Richez A, Coello Y, 2011, "Spatial perception and motor skills in children" Perception 40 ECVP Abstract Supplement, page 226
Spatial perception and motor skills in children
A Richez, Y Coello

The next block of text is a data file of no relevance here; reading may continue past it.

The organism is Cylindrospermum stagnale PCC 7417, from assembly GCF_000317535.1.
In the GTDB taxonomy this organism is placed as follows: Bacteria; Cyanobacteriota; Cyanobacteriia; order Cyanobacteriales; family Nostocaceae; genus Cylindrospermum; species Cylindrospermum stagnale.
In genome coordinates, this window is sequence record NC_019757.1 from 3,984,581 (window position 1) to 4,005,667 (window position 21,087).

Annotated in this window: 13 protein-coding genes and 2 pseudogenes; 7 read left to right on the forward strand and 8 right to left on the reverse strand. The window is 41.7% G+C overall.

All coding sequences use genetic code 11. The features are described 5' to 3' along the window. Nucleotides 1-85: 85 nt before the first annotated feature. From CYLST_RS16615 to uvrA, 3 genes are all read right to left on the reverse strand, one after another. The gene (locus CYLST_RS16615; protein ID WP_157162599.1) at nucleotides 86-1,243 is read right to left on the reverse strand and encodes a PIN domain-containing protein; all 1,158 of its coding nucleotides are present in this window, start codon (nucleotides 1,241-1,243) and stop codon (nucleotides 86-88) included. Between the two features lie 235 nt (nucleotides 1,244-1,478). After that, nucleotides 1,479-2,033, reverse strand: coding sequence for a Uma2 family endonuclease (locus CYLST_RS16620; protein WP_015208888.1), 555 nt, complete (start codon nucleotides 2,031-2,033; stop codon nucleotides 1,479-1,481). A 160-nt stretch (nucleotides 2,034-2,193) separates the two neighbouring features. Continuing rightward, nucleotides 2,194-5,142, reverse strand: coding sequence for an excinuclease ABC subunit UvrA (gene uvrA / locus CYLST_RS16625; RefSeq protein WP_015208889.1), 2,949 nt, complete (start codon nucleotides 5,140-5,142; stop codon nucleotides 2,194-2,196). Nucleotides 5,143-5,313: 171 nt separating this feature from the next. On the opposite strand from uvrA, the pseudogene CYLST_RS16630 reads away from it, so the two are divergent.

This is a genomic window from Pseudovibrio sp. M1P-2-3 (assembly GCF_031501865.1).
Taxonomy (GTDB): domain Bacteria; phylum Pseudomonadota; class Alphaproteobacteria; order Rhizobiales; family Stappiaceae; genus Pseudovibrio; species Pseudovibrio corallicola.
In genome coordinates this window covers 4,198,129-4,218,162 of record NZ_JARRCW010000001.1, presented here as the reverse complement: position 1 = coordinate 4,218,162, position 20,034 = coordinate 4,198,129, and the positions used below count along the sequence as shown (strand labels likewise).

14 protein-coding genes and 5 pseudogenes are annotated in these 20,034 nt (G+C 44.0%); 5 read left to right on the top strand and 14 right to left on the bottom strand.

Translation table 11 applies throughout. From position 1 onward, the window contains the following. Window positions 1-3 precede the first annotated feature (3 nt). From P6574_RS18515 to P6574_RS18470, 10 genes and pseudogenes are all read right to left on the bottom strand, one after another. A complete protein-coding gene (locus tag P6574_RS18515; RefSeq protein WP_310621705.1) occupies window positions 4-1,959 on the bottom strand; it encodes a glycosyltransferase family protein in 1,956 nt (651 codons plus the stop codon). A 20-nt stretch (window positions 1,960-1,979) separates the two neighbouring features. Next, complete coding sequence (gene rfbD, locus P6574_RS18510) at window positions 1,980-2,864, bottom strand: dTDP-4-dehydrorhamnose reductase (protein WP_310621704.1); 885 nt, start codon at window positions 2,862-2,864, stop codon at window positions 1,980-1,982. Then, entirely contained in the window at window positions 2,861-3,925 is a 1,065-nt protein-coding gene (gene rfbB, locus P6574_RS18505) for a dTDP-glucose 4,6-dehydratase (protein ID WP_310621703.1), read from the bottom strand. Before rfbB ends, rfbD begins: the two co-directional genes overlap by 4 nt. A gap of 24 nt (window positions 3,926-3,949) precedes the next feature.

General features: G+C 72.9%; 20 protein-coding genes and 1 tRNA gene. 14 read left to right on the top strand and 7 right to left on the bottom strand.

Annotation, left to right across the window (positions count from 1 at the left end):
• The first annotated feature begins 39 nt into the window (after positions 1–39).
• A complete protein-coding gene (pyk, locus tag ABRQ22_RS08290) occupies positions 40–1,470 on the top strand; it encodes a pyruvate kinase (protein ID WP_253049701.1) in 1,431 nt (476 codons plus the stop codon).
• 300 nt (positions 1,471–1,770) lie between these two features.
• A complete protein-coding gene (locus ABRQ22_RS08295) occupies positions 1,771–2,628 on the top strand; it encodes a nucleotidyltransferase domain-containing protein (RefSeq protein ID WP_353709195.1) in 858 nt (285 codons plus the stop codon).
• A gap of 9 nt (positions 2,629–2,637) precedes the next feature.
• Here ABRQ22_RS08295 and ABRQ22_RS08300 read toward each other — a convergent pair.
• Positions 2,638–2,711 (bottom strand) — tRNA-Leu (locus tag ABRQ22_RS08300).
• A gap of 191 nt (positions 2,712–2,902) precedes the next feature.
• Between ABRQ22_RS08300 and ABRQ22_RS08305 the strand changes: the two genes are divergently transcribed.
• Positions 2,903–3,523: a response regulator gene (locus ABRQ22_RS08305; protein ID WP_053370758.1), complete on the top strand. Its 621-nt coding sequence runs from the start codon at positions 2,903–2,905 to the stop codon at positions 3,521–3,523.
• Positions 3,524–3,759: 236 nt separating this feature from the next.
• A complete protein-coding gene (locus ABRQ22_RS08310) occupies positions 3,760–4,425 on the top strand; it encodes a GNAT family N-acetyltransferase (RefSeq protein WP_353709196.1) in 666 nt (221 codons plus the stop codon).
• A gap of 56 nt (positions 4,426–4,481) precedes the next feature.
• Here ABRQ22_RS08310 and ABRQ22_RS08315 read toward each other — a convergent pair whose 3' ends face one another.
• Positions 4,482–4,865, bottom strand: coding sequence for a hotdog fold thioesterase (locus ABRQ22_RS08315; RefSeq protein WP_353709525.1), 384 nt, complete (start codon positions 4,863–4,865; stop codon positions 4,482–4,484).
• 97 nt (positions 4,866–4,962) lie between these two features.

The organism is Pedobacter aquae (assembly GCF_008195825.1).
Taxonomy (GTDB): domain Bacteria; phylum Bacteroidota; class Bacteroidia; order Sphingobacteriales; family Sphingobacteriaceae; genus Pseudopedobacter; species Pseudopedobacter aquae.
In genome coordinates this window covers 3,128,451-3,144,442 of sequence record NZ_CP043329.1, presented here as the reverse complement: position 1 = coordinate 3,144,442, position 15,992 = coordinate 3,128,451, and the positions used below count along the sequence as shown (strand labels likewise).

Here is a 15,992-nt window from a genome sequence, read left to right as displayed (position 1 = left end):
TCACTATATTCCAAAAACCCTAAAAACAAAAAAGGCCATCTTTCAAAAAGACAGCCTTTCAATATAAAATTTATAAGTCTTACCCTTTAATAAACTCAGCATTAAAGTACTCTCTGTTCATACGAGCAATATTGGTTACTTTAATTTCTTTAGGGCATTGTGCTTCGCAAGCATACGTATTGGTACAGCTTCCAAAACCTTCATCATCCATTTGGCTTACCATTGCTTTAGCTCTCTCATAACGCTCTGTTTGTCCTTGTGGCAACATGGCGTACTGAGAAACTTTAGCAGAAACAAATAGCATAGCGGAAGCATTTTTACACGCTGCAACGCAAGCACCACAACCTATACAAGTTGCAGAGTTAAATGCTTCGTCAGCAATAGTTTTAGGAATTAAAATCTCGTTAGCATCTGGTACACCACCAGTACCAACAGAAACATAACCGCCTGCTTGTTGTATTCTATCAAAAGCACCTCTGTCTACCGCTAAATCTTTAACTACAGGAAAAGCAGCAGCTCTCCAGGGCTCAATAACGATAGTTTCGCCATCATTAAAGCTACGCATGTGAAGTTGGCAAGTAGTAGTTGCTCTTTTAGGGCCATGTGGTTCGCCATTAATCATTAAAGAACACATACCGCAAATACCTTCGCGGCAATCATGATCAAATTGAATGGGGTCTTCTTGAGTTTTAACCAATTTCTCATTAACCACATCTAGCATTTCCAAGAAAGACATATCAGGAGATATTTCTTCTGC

Since Berkeley’s famous essay, it is thought that spatial vision may proceed from an interpretation of sensory information through reference to the possibility of action. This implies that visuospatial information is coded in a motor format in order to be compatible with predictive model associated with action planning and to anticipate the expected dynamic of the body in relation to the environment. In this context we focus on the developmental aspect of ability to perceive the boundary of what is reachable in relation to the ability to refer to motor representation. We assessed for 6-to-12 years old children and adults the accuracy of reachability estimate as well as their abilities to perform mental simulation of motor actions. Analysis revealed significant effect of age on both tasks: younger children improve their reachability judgment but show weaker simulation whereas older children show improvement in both their reachability judgment and their simulation suggesting a change in the way they process visual input in relation to action. Those findings suggest: (i) a developmental aspect of children’s capacities to integrate motor properties and visual information; (ii) a refinement of internal models of action prediction during childhood leading to an improvement in perceptual judgment of reachability.
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